It’s fair to say that the recent Olympic Games in London touched the lives of everyone who saw it.
From competitors to armchair supporters, the ‘spirit of the games’ - a concept that was widely mocked before the events started - was keenly felt by millions.
Those that were lucky enough to have been involved in the games themselves claim it was an experience they will never forget.
One such man is Bainsford resident - and first-class volleyball referee - John Swan. The 55-year-old was a match official at both the men’s and women’s volleyball events held at the Earls Court arena in London.
Heraldsport last spoke to John, who works for Falkirk Council, back in July before he headed south to the games, and caught up with him this week to find out how he got on.
“Without a doubt it was the pinnacle of my refereeing career,” he said.
“I’ve been officiating for more than 25 years, and I will be retiring at the end of this year, so it was the absolutely perfect way to bow out.”
As the host nation, the UK volleyball association was asked to provide line judges for each Olympic match. In total, 26 were chosen, based on their experience, including John.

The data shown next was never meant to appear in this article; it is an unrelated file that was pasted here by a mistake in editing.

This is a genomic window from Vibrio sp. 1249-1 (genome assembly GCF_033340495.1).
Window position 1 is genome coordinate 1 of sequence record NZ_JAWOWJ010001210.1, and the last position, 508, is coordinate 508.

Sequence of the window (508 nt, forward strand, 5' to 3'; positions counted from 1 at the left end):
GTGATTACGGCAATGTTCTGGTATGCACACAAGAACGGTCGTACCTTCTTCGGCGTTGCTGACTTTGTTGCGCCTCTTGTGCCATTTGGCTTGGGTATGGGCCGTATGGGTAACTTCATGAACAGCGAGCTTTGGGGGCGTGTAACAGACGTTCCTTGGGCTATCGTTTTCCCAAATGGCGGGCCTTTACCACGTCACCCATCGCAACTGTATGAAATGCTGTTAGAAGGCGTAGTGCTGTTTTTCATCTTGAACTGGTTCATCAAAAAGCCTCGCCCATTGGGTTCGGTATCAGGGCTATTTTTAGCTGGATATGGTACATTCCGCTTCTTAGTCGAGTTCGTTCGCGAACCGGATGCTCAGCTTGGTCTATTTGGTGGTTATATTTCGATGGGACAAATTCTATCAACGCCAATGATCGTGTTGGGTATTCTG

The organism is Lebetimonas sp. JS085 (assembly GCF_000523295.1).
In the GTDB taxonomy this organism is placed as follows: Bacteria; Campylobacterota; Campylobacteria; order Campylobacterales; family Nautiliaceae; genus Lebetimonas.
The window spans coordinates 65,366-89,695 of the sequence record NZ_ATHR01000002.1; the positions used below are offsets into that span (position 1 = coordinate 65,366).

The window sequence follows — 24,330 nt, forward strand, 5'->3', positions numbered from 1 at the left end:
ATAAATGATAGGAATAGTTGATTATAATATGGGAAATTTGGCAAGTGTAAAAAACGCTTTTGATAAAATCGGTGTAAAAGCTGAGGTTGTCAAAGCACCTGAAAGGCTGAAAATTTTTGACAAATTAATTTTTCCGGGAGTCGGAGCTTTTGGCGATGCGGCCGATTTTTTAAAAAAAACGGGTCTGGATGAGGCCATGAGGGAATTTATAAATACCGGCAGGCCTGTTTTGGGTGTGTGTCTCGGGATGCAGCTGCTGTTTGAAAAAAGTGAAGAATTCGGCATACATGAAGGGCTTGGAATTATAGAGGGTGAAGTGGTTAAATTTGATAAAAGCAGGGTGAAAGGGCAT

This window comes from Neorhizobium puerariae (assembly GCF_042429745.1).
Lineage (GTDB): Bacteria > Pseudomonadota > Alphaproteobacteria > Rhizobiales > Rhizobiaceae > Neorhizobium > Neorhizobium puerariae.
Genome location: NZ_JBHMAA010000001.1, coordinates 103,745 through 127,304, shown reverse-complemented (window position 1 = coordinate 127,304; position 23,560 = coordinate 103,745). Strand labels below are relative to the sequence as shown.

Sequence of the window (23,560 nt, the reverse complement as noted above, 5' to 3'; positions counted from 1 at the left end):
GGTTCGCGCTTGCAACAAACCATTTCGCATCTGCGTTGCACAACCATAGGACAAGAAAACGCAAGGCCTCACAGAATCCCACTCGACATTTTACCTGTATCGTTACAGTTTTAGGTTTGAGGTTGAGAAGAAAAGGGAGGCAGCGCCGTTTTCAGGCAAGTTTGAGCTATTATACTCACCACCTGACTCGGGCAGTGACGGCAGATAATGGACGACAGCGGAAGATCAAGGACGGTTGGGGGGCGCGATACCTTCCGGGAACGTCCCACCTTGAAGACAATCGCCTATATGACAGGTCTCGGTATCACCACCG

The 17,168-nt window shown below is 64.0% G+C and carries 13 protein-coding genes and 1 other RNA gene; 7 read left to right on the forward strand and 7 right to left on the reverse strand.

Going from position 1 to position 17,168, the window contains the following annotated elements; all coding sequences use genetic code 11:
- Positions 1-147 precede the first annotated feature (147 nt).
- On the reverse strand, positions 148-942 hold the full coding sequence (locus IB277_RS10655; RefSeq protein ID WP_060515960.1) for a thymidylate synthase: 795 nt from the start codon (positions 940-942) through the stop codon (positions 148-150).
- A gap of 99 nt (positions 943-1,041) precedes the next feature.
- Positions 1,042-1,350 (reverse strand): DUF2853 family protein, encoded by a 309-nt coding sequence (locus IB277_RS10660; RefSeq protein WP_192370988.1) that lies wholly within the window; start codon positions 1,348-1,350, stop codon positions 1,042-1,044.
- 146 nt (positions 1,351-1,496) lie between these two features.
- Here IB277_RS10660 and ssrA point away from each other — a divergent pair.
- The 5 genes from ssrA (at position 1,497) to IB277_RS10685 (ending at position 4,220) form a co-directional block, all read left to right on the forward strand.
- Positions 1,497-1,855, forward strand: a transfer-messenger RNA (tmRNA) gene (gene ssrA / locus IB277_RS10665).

“We were put up in a four star hotel in Kensington and driven to and from each match,” he explains.
“I was involved from day one. I was reserve line official during the first two days of competition, and then every day was spent as a line official.”
John was lucky enough to be officiating at some of the biggest games of the tournament, including the one match that Team GB managed to win.
“The men’s team were expected to win at least one of their games, but in the end it was the women that did. They beat Algeria 3-2 in what was a thrilling game.
“There was a full house of 14,5000 supporters going wild. The end of the game was even broadcast live on BBC 1 once it looked like they were going to win. It was an incredible night.”
John was also invited along with other athletes and officials to a Government reception held at Scotland House in London’s prestigious Pall Mall, which was hosted by Sportscotland and attended by secretary of state for Scotland Michael Moore.
The 55-year-old says, all in all, it was a thrilling experience and one that he will never forget.
But he also hopes that the ‘Olympic effect’ will provide a welcome boost to his first love of volleyball.
Falkirk and Stirling have both been without an organised club since the 1990s, and prior to the London games the number of people playing volleyball had been in decline.
“The nearest club is now South Queensferry,” adds John. “But I understand the Scottish volleyball association received more then 100 phone calls from parents asking where their nearest club was, so they could take along their children.
“So the future of the game is looking bright thanks to the Olympics.”